"To understand the Great Depression is the Holy Grail of macroeconomics. ... We do not yet have our hands on the Grail by any means."
-- Ben S. Bernanke, 1995
Dear Fellow Independence Fund Shareholder:
I have some bad news, and I have some good news.
The bad news is that it is now September, the month in which the stock market traditionally performs at its worst. Since 1929, the S&P 500 has dropped, on average, by 0.69% for the month.
The good news is that it's not September 2008. The casualty list from last September alone reads like a Who's Who of the financial world: Fannie Mae, Freddie Mac, Lehman Brothers, Fortis, Merrill Lynch, American International Group, National City Bank, Wachovia Bank, Dexia. Even Iceland suffered what Peter Bernstein would describe as an "irreversible event" when its three major banks all collapsed and pushed their debts -- which were 6 times as large as the country's gross domestic product -- onto the national balance sheet.
What may have frightened regulators the most, though, was news that the $66 billion Reserve Primary Fund, a money market fund, lowered its share price below $1, a move that essentially "broke the buck" and triggered sell orders of half a trillion dollars in money market funds over the following days. Only a $105 billion injection from the U.S. Treasury averted a collapse of the shadow banking system. If you want to point to a moment when the American economic system stood on the precipice, this was it.
On Sept. 19, 2008, Treasury Secretary Henry Paulson revealed the government's plans for the Troubled Assets Relief Program, which would help shore up financial institutions by buying up to $700 billion in illiquid mortgage-backed securities. Some observers point to the first two weeks of last September as being the period when the great American experiment with free-market capitalism died. Over the next six months, it certainly felt as though the American economy was dying.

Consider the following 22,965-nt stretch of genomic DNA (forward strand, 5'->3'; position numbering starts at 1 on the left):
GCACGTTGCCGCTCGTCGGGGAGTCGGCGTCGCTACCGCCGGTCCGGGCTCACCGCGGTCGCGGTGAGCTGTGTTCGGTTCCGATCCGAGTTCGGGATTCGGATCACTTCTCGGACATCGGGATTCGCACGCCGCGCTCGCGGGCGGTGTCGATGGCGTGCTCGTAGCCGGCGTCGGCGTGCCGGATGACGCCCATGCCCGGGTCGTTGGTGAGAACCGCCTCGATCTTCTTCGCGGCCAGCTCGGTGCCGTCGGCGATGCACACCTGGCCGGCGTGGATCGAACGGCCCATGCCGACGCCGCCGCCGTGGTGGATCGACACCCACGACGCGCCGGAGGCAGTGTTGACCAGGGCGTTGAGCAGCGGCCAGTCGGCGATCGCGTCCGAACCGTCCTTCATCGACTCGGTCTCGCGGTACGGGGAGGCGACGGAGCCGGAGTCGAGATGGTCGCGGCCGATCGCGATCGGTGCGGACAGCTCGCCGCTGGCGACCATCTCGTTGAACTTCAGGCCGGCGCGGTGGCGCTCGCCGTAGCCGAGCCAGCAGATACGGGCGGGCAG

Now I am become Death, destroyer of worlds
By the beginning of March, the Dow Jones Industrial Average had ticked below 6600, a loss of more than half of its peak value. Yet compared with many emerging markets, the Dow got off light. Virtually all signs pointed to a global economy in a tailspin: Investors pulled trillions of dollars out of the stock market, the bond market, anything with volatility, and they shoved their money into U.S. Treasuries or other risk-free assets. Their plan was simple: Stay out of the markets until they saw signs of recovery. But even in mid-March, after stocks had rallied ever so slightly, New York University Finance Professor Nouriel Roubini called the rise a "dead-cat bounce." Roubini, who had presciently predicted economic doom in 2006, believed the March rebound would soon "fizzle."
Since then, the American equity markets have staged a 51% rally, the largest in several generations, and have added $4 trillion in value. Many companies, big and small, around the globe have used their suddenly buoyant equity prices to opportunistically raise money, so they can pay down debt or generate much-needed working capital.
Meanwhile, many commentators and investors are still reserving their optimism, even in the face of a rapid rise in share prices and the trickle of good economic news suggesting that a global recovery may be starting. Often meeting the news with outright anger and disbelief, these modern-day Marvin the Martians ("Where's the kaboom? There was supposed to be an Earth-shattering kaboom!") have missed the global asset rally for two reasons. First, huge money isn't made when things go from "pretty good" to "really good." Instead, the biggest stock market gains have historically happened when things could be, in the words of Spın̈al Tap's Nigel Tufnel, "none more black," and then improve imperceptibly. In our current situation, the economy's decision to cease collapsing triggered a massive snap-back rally.
Market conditions and prognosis
The second reason for the backlash is that many people became wedded to their belief that the economy was collapsing and failed to consider that they might be wrong. After all, macroeconomic trends have confounded soothsayers and economists alike for millennia. Put another way, an investing thesis predicated on economic collapse leaves a whole lot of slightly less terrible -- and far more likely -- outcomes on the table.